It feels good to rave about our community of music lovers sometimes.
And what better way to praise our guests, hosts and musicians alike than by sharing your stories to the world? Since we can’t do everything at once, we decided to kick off with the people going through blood, sweat and tears to put out their creative efforts – musicians.
For the past few months, there’s been a secret game going on the Low-Fi platform. An artist gets three questions concerning the meaning of life and after they answer, they choose another artist from the Low-Fi platform who’ll get the same questions, and the second artist chooses another one, and so on.
Now, in all seriousness and quirkiness we give you this:
JØRCK = Trine Jørck + Tobias Guldager
The Copenhagen-based duo that debuted back in 2012 with Sustainable Dream. Just to put their music into a few words (although it wouldn’t really do them justice): imagine diving into an atmospheric trance that gets even more nuances with their alluring guitar hooks.
We asked Trine a few questions and this is what surfaced:
L Why home concerts?
It creates another type of intimacy and ultimately a better space for sharing those ideas that lie in music. The audience seems more attentive and as a musician it is easier to sense their reaction. Home concerts seem to strengthen one aspect of music: a dialogue between the musician and listeners, rather than a monologue transmitted from musicians to listeners. I like this shift, it makes a more meaningful experience for me.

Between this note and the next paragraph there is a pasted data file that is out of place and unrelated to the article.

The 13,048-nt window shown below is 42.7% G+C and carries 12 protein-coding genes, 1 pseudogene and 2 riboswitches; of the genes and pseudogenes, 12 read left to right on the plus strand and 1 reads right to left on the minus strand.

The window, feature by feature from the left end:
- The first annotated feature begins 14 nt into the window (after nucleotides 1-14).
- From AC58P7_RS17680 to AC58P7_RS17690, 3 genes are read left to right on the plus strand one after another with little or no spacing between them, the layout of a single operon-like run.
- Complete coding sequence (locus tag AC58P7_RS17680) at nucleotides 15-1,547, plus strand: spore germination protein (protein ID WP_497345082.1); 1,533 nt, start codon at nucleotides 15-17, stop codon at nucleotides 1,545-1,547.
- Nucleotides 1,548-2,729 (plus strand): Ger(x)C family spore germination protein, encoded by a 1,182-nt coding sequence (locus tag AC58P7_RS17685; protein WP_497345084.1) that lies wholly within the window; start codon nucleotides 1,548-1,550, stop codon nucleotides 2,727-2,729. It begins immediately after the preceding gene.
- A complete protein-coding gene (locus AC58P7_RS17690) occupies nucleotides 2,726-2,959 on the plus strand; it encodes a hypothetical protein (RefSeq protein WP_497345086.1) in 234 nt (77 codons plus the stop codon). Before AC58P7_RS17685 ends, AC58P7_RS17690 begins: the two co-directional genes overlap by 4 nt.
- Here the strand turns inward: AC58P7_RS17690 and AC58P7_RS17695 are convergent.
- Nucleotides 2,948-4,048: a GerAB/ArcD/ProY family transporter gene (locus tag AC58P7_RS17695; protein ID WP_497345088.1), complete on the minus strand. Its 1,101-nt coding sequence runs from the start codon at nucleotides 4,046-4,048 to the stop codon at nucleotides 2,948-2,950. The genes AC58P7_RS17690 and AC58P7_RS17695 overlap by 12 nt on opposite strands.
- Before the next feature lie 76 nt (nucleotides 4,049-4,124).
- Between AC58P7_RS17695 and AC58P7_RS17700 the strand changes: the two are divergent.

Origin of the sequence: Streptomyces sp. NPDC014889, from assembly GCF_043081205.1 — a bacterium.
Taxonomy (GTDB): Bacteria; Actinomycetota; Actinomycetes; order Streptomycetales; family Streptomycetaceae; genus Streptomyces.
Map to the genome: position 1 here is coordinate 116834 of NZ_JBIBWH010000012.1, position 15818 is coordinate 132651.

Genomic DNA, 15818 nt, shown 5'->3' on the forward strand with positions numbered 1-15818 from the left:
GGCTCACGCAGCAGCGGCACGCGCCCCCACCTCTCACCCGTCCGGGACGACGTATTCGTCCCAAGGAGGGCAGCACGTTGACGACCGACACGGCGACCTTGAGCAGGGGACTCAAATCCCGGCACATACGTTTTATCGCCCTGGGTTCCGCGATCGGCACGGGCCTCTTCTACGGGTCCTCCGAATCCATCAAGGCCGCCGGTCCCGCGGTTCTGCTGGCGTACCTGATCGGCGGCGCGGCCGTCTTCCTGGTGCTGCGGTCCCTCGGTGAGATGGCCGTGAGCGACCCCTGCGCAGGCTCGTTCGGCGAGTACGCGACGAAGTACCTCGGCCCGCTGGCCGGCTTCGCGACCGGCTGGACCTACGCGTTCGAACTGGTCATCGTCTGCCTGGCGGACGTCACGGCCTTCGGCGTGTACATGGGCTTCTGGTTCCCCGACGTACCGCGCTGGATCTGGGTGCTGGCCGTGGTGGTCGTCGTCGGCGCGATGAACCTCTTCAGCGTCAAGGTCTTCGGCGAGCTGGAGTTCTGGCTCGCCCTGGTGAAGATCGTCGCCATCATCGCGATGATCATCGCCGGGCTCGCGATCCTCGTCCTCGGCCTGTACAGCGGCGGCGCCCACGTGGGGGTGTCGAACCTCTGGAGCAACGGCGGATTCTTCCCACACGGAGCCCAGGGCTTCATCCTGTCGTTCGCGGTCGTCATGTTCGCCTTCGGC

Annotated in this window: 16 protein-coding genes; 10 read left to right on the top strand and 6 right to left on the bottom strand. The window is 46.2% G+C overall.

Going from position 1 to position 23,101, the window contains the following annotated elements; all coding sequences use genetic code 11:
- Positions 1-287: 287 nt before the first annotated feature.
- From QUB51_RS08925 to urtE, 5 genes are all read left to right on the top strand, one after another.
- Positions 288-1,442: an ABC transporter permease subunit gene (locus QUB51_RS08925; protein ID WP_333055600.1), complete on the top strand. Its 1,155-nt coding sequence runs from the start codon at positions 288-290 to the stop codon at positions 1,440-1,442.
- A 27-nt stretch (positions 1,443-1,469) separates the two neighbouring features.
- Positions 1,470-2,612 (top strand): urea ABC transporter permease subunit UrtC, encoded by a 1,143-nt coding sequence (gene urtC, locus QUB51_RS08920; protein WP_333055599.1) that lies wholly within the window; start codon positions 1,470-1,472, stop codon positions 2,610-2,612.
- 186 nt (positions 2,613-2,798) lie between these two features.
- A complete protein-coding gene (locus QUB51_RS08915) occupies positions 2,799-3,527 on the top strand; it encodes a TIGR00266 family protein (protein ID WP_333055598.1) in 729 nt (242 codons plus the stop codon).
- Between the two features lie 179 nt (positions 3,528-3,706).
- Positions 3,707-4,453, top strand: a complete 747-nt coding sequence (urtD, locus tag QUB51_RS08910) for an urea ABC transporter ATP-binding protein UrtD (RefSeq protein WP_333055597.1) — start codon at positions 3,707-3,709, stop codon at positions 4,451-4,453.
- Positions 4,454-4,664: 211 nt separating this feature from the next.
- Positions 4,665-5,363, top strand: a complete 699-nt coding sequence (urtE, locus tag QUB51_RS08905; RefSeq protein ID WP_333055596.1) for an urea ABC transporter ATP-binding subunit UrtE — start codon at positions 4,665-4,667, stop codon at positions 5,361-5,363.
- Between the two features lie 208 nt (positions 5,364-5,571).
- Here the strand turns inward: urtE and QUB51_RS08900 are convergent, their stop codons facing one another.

L What’s your favorite spot in your home and why?
The kitchen. I don’t know why but we always end up there.
L Why does music matter?
It makes us feel, reflect, and maybe – without being too philosophical – it can push the boundaries of how we see the world. Music, in its nonverbal form, has a way of communicating that is not one on one, but about sentiments, and reflections that language can’t seem to capture. It can present to us nuances of the world and help us broaden our perspective.
At the same time, I started to value silence, and I don’t like when people use music without thinking, as a way of escaping the world. I have noticed that the way I listen to music changes all the time. I think it is important to follow that rhythm, based on your instinct, and listen to the music that makes you feel more present, more reflective, and more aware, and not just because it has become a habit to put on music. At the moment, I don’t listen to as much music as I normally do, and a lot of music doesn’t give me anything, so I either change the songs or turn the music off. And the things I used to love bore me a bit. But suddenly I like listening to classical music.